Art of Shock – Dark Angeles (Century Media)Wednesday, 15th April 2020
It’s not every day you hear of a band making the Warped tour in 2013 on a blind email to Kevin Lyman, willing to man the grill for post-Warped barbeques – but that’s the case for Art of Shock. Slowly grabbing prime gigs with Trivium, Sacred Reich, and Cavalera Conspiracy around Southern California put them on the radar screen of Century Media. Finally after a year of writing, rewriting, and recording – Dark Angeles is the quartet’s debut full-length, consisting of original material plus an interesting, out of genre cover that showcases a sound that’s semi-modern, very groovy, but also firmly in the thrash sector.
As brothers, drummer Adrian and vocalist/ guitarist Art Geezar have that intuitive relationship as far as performances – intertwining a mix of more modern influences (Trivium, Lamb of God) against the Bay Area works of Metallica, Megadeth and even the South American spirit of Sepultura. Those who love galloping, energetic numbers will find favor to “Declaration of War” – Art using a mixture of clean, commanding melodies (think more Sebastian Bach than necessarily thrash) and occasional venomous grit for his main vocals and given supplementary background support for key ‘war’ chants in the chorus. Thick, bouncy rhythms pulsate throughout the record, developing some serious energy even when they chose to lay back in mid-tempo stomp mode for “Final Strike” as Adrian throws in key double kick speed moments that would keep modern fans satisfied, allowing lead guitarist Nick Ertel to shine during the instrumental break with tasteful, bluesy notes that build out into some shred chops of neoclassical versatility. The record continues to move back and forth between the punk-infused speed outing “Bad Intentions” to something more Lamb of God/Trivium driven like “Glasgow Smile” that uses dual clean/scream voices and staccato-oriented rhythms that will drive crowds insane.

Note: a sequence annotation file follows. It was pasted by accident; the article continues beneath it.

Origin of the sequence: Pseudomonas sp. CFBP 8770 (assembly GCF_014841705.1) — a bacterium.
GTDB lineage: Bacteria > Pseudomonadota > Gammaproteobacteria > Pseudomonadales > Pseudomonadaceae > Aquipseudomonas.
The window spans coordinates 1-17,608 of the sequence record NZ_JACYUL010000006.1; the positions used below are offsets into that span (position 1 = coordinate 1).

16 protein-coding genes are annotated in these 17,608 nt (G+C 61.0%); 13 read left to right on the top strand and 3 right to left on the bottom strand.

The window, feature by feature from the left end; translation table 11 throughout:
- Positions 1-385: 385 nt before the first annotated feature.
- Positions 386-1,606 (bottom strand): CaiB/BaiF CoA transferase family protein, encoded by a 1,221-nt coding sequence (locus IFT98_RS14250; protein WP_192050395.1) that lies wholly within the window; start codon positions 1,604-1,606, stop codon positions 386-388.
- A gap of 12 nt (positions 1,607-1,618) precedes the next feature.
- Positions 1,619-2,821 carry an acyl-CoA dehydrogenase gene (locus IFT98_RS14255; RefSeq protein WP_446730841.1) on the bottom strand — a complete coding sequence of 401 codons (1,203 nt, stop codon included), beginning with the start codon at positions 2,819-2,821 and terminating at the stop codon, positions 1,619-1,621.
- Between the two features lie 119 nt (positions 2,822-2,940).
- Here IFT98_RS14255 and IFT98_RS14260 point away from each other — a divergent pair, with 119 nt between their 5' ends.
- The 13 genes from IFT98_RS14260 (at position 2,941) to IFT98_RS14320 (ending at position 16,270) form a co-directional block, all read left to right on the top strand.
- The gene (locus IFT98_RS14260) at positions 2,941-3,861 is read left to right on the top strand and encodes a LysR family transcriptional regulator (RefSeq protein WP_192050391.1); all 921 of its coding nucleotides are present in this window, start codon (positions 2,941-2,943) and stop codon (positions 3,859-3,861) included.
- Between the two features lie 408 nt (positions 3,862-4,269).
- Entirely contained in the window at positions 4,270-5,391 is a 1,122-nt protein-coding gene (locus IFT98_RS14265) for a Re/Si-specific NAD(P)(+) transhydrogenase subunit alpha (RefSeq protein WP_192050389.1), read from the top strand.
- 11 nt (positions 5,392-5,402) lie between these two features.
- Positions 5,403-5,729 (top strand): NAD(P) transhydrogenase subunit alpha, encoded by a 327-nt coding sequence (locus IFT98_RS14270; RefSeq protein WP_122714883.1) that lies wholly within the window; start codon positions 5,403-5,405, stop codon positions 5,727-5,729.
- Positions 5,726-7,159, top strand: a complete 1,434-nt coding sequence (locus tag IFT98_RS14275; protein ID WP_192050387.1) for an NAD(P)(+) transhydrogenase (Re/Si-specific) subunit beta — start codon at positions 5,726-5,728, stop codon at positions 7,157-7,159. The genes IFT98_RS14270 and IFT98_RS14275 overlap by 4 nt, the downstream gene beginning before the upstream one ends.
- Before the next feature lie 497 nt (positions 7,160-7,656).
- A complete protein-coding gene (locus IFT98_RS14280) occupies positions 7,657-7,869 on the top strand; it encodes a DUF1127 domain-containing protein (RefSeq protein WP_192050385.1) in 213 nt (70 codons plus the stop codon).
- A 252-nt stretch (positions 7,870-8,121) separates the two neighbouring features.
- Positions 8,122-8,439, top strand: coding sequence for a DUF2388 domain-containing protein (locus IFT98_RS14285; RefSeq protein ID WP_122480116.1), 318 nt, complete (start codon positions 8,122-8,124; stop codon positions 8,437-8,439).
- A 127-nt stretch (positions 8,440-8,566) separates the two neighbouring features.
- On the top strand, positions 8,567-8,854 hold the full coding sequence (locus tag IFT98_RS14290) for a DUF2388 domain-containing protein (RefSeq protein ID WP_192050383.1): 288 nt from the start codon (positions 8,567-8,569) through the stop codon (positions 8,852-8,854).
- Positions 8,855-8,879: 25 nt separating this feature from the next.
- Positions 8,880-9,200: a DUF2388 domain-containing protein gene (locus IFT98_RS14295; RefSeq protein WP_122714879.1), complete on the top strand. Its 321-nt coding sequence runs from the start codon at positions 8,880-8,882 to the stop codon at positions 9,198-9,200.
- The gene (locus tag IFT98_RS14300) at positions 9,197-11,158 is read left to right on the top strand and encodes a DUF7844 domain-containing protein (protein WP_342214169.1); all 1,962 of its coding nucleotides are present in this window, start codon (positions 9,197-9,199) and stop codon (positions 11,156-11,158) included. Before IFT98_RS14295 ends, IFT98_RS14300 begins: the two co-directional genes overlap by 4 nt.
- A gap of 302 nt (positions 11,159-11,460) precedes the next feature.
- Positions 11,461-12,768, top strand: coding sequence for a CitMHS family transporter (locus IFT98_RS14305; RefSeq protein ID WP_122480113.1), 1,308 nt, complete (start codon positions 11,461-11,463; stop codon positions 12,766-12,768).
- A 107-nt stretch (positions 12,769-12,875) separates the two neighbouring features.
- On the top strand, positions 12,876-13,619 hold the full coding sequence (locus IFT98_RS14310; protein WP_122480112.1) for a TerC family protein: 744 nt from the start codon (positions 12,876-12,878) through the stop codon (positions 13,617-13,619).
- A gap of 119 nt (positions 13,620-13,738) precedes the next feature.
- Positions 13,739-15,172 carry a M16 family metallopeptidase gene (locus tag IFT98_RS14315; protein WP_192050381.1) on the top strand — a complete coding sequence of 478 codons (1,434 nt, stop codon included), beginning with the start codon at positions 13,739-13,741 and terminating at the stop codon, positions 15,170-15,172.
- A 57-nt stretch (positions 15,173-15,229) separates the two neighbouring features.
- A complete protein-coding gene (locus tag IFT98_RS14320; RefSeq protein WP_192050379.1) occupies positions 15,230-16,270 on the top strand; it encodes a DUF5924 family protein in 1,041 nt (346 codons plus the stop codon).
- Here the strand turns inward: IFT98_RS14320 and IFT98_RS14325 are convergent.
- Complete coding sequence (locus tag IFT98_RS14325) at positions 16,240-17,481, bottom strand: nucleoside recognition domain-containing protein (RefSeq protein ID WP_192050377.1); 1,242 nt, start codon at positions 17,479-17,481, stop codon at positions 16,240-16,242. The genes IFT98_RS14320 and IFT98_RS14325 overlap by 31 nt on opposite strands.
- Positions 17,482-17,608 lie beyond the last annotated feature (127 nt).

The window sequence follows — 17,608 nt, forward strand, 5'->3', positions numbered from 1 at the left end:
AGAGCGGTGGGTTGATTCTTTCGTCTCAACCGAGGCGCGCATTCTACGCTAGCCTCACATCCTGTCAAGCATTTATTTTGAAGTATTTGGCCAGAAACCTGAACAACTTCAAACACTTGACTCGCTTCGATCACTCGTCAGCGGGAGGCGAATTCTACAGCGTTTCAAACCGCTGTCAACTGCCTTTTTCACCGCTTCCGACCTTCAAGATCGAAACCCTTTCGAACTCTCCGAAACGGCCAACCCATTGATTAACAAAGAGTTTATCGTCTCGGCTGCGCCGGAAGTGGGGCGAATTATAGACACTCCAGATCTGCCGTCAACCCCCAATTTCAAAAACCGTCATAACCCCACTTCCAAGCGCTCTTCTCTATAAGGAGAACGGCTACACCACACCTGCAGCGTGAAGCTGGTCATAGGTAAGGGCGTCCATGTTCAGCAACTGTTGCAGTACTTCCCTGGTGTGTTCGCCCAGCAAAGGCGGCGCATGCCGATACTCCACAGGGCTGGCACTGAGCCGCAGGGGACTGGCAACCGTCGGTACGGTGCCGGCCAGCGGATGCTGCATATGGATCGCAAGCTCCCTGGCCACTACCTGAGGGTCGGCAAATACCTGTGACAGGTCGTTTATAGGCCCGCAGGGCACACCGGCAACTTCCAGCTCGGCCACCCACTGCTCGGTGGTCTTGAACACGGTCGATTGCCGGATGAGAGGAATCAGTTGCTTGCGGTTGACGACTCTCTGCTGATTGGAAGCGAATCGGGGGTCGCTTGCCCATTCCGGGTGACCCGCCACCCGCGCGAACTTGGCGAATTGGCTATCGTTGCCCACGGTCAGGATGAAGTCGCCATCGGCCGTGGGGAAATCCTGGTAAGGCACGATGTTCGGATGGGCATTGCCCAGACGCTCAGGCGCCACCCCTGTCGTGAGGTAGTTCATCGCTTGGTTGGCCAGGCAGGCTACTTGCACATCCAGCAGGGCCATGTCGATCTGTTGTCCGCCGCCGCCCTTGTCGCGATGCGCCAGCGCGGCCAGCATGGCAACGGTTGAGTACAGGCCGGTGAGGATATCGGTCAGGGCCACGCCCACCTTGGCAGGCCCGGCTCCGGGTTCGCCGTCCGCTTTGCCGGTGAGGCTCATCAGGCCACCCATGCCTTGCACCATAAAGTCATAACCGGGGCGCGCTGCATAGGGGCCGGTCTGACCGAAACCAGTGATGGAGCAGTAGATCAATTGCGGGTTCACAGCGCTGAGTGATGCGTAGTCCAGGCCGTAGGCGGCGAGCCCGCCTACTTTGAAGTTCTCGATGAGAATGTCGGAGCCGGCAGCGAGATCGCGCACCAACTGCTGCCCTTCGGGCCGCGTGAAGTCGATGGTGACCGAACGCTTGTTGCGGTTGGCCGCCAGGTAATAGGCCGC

A commercial edge seeps into some of the vocal melodies Art delivers that could be hit or miss with more of the heavier/underground followers of thrash. The outside the box cover of Iggy Pop’s “Lust for Life” may be another head scratcher – the reinvention with crunchy guitars and a more straightforward tempo throughout the arrangement definitely makes it more of an Art of Shock song, but takes a bit of that swagger and distinction away from the original. In the end, Dark Angeles has enough of that original thrash attitude, adds in a modern fierceness, and could gain wider appeal from multiple generations of metalheads.